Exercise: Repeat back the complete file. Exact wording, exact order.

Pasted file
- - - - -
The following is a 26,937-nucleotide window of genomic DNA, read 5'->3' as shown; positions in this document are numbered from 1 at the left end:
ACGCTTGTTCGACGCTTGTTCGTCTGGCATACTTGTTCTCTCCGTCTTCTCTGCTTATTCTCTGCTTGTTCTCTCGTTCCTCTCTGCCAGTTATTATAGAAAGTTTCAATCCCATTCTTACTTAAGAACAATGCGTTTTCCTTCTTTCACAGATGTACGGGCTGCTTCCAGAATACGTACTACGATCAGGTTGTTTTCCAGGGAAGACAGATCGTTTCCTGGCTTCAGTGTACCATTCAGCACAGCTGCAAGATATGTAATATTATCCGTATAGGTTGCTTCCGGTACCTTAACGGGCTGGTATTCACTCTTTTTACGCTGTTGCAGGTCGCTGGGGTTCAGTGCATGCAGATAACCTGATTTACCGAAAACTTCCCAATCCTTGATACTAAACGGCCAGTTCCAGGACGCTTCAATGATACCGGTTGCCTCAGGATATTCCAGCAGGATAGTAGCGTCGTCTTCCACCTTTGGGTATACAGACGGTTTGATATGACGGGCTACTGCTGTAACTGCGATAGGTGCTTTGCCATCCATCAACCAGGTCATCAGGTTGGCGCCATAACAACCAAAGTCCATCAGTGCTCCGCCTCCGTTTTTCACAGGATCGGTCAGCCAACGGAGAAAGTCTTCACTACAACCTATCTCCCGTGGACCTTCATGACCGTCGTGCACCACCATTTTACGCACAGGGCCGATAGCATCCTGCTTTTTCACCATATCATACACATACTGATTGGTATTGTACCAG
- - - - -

The following is a 26,937-nucleotide window of genomic DNA, read 5'->3' as shown; positions in this document are numbered from 1 at the left end:
ACGCTTGTTCGACGCTTGTTCGTCTGGCATACTTGTTCTCTCCGTCTTCTCTGCTTATTCTCTGCTTGTTCTCTCGTTCCTCTCTGCCAGTTATTATAGAAAGTTTCAATCCCATTCTTACTTAAGAACAATGCGTTTTCCTTCTTTCACAGATGTACGGGCTGCTTCCAGAATACGTACTACGATCAGGTTGTTTTCCAGGGAAGACAGATCGTTTCCTGGCTTCAGTGTACCATTCAGCACAGCTGCAAGATATGTAATATTATCCGTATAGGTTGCTTCCGGTACCTTAACGGGCTGGTATTCACTCTTTTTACGCTGTTGCAGGTCGCTGGGGTTCAGTGCATGCAGATAACCTGATTTACCGAAAACTTCCCAATCCTTGATACTAAACGGCCAGTTCCAGGACGCTTCAATGATACCGGTTGCCTCAGGATATTCCAGCAGGATAGTAGCGTCGTCTTCCACCTTTGGGTATACAGACGGTTTGATATGACGGGCTACTGCTGTAACTGCGATAGGTGCTTTGCCATCCATCAACCAGGTCATCAGGTTGGCGCCATAACAACCAAAGTCCATCAGTGCTCCGCCTCCGTTTTTCACAGGATCGGTCAGCCAACGGAGAAAGTCTTCACTACAACCTATCTCCCGTGGACCTTCATGACCGTCGTGCACCACCATTTTACGCACAGGGCCGATAGCATCCTGCTTTTTCACCATATCATACACATACTGATTGGTATTGTACCAG